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The Power of Peer Networking

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Staying on top of industry trends is not only essential, but also a valuable part of making your business successful. In order to grow your automotive business, you must be willing to change.

Jeff Odom, shop owner of Evergreen AutoWorks, a dual mechanical and collision repair shop in Bothell, Wash., has worked to actively grow his shop by staying in tune with what’s going on in the industry as well as how others are doing business.

“To build the business, create an environment where people want to work, and have something that can live beyond the owner—I think that’s [where] personal development, to me, is really important,” Odom says.

Aside from focusing on in-house training and making a point to create leaders out of his staff,  Odom has spent a majority of nearly 20 years hanging out with a crew outside of his business that has inspired him to grow: a 20 Group.

“It’s been so many years and I’m still learning,” Odom says. “Not only learning, but I need that accountability; as a shop owner, who is holding you accountable?”

To stay ahead in the industry and make the most out of your time, Odom shares his suggestions on how to participate in an automotive group and what to do in order to effectively bring lessons back into your shop.


As told to Kiley Wellendorf
 

No matter where the meeting is at, make sure you have a pen and paper on hand. I’ve been going to meetings for years now, and I still learn something new each time. When I take notes, I always end up having pages and pages by the end of the meeting, so it’s nice to make sure you have necessary materials in order to bring lessons back to your shop. Talking to other shop owners gives me inspiration, and when you’re associating yourself with other successful people, then you’re also learning about how those people became successful in the first place.
You never know what type of scenario you’re walking into when meeting with a group of shop owners or checking out someone’s shop. One time I visited a shop and took note of a bathroom that I thought was absolutely filthy. At the end of the visit, I brought my notes back to my shop and made a plan to redo my bathroom because I realized that there were improvements that I should be making as well. There are always lessons that you’ll learn, you just have to be open to recognizing that it might mean you have to make changes to your business along the way.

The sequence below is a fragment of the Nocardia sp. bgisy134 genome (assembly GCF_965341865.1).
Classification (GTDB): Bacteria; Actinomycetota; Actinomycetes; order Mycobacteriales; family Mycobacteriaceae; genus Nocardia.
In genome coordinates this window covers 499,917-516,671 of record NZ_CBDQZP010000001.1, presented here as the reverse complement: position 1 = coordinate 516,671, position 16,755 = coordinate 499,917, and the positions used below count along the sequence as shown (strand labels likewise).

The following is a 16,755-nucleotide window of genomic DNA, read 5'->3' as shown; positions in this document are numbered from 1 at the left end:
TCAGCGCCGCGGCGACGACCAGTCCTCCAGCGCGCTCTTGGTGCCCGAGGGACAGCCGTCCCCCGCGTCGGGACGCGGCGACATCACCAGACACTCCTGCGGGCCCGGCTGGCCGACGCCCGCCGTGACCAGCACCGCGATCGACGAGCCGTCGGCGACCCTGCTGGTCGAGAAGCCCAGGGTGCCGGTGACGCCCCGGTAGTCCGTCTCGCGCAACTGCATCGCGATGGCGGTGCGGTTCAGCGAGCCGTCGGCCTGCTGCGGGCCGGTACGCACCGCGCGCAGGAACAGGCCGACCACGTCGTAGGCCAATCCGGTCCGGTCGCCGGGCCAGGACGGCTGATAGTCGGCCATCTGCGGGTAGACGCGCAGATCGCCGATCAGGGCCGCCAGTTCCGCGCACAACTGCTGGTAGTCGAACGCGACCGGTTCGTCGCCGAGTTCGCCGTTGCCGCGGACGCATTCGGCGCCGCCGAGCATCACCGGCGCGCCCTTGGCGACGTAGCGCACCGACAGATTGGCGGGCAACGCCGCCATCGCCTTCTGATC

Avoid your cell phone and stay the entire meeting. At the end of the day, it can be hard to leave behind your business, especially when you have a device that can keep you in the loop. I’ve seen people sit on laptops and check their security cameras, or head out before a meeting wraps up, and I just don’t think that is right.

To me, there is so much knowledge being shared that there is no reason why anyone should want to head out of a meeting early. I would encourage full participation because you never know when you’re going to hear something that could change the course of your business.
 

I would encourage you to speak in the meeting when there’s an opportunity. This can be about anything—when you have the confidence to talk about your business, other shop owners might feel compelled to share as well. If you’re in a situation where you’re asked to bring back information about your security systems, then I wouldn’t shy away from going all out and creating a PowerPoint.

If you come to a group with other shop owners, be willing to participate and present something that others can learn from. You want to be prepared when you’re talking about your business, so I would come with something to share. If you don’t fully participate, it’s hard to get anything out of it and make an outside meeting worthwhile. We learn from one another when we participate.

When you’re given a suggestion, take it into consideration and follow through. If you get the chance to hear advice from other shop owners about how to improve your business, it’s important to listen and be open to hearing how your shop can change. It’s sort of like answering to a board of directors—as owners, who do you really answer to besides your shop? When you’re able to take advice and use it, you might find that your shop benefits from an outside source.

Also, if you make a goal for yourself and announce it to the group, make sure you actually do what you say. Think of it as a motivator, because there’s nothing worse than getting asked about how your new plan is going when you haven’t even started it.
 


 

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